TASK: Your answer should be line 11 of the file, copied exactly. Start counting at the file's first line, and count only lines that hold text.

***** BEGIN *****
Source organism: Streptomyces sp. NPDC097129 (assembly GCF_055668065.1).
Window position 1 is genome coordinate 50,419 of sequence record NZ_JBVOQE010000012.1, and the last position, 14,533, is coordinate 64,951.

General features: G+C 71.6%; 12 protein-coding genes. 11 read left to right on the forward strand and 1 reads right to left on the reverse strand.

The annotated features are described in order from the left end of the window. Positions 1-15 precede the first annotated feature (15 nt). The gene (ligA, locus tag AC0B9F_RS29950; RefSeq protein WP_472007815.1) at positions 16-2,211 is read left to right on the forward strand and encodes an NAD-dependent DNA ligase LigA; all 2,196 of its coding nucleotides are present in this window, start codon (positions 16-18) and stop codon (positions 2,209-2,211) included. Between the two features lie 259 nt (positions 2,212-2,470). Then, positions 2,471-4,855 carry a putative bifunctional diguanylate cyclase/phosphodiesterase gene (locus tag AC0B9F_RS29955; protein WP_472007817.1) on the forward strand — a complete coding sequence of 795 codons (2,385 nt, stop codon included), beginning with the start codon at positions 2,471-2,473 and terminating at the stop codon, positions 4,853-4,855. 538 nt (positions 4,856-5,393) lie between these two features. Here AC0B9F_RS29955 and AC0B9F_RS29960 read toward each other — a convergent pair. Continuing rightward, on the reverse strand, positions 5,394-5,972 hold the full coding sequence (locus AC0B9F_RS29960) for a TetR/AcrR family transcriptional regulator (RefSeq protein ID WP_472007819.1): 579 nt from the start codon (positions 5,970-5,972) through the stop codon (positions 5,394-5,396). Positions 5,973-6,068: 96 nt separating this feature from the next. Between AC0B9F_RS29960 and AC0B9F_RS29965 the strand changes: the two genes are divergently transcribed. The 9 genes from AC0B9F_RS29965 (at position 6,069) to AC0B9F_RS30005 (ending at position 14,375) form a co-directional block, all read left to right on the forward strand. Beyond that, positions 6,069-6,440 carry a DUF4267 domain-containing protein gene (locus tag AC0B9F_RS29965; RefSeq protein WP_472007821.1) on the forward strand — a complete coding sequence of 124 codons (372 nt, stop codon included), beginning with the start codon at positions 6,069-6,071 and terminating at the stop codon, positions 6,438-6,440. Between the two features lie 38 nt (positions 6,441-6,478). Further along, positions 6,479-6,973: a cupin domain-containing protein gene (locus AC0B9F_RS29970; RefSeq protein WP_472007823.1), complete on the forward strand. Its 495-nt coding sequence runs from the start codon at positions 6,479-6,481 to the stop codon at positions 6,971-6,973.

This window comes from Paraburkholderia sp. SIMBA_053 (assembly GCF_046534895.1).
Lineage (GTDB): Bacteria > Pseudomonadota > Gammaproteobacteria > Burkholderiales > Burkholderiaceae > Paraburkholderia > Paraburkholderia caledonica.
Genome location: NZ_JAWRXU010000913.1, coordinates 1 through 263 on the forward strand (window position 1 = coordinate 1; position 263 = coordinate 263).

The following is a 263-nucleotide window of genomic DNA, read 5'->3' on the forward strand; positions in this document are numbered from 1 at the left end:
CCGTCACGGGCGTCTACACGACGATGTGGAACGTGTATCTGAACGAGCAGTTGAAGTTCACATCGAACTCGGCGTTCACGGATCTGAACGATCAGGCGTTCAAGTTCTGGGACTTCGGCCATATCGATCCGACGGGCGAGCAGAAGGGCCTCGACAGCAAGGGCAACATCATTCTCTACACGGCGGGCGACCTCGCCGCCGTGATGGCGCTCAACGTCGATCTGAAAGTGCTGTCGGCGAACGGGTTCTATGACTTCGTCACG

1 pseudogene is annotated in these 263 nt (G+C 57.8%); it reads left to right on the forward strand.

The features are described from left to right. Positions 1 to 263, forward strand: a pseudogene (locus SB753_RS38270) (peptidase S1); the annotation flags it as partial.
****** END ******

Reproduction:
The features are described from left to right. Positions 1 to 263, forward strand: a pseudogene (locus SB753_RS38270) (peptidase S1); the annotation flags it as partial.